At such times, and for the protection of both parties, changes should never be made without the written approval of the homeowner, and a signed statement from the contractor reflecting either a credit due or extra charge for change in materials. If the change will affect the project completion date, that should also be noted.

When renovations are being financed by a loan, it would be a good idea to check and see whether or not the loan authority must also approve any changes once the contract has been signed. Find out who will be responsible to pay the extra funds, if any, and how funds will be paid.

As the Project Progresses

The key to avoiding unnecessary project problems is open, regular communication! Therefore, touch base with the contractor frequently to see how the project is progressing.

If you’ve any questions or concerns about the project, discuss them freely with the contractor. Schedule a meeting with your contractor when they can discuss these matters without distraction.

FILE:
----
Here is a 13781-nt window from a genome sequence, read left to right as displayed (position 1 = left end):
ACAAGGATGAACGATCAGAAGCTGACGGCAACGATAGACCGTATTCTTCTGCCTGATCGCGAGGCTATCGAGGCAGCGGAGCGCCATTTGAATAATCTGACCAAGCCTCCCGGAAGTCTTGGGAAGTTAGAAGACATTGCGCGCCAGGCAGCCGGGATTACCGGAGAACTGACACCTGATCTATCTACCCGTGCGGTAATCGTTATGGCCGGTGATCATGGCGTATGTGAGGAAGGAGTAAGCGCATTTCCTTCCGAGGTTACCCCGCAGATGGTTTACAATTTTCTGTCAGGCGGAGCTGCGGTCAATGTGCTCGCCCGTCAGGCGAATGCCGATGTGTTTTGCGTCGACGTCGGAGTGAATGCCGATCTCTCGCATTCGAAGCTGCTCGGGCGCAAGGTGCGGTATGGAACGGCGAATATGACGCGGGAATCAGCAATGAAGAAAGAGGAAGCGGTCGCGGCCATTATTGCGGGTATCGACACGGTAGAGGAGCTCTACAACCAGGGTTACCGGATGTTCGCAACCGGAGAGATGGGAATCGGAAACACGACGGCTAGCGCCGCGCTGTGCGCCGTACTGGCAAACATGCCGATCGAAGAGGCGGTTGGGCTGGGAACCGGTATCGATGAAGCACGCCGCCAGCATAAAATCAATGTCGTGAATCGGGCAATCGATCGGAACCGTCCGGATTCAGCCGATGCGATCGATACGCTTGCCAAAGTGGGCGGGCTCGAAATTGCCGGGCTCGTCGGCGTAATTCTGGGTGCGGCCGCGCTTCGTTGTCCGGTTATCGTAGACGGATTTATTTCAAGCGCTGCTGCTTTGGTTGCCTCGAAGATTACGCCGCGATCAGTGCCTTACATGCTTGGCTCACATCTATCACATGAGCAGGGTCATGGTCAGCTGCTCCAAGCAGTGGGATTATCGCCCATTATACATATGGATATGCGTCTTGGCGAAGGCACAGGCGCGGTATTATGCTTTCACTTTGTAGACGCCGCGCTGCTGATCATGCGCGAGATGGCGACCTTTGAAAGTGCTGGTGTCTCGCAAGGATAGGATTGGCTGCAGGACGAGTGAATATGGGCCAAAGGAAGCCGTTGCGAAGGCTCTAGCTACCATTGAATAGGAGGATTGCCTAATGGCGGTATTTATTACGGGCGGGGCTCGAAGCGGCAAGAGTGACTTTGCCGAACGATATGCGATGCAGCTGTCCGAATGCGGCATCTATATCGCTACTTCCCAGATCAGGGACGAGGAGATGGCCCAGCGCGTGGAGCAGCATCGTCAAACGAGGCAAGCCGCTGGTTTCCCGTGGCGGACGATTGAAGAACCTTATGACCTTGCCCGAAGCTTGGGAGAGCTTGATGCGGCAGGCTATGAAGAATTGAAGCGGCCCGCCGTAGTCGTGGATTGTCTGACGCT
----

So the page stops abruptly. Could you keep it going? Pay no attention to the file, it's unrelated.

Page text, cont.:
Remember, project success is a two-way street. Be flexible when minor changes occur that will not affect the appearance, function, or quality of the project. Note any changes made in writing.

Dealing with Problems

If a problem does arise and a disagreement develops between you and your contractor, stay calm so that tempers do not flare. Set a time for you and your contractor to get together, and go over the contract. Listen to your contractor’s side of things, and request they do the same for you. If the problem remains, seek another opinion from a knowledgeable friend; if the situation is serious enough, discuss the situation with your lawyer.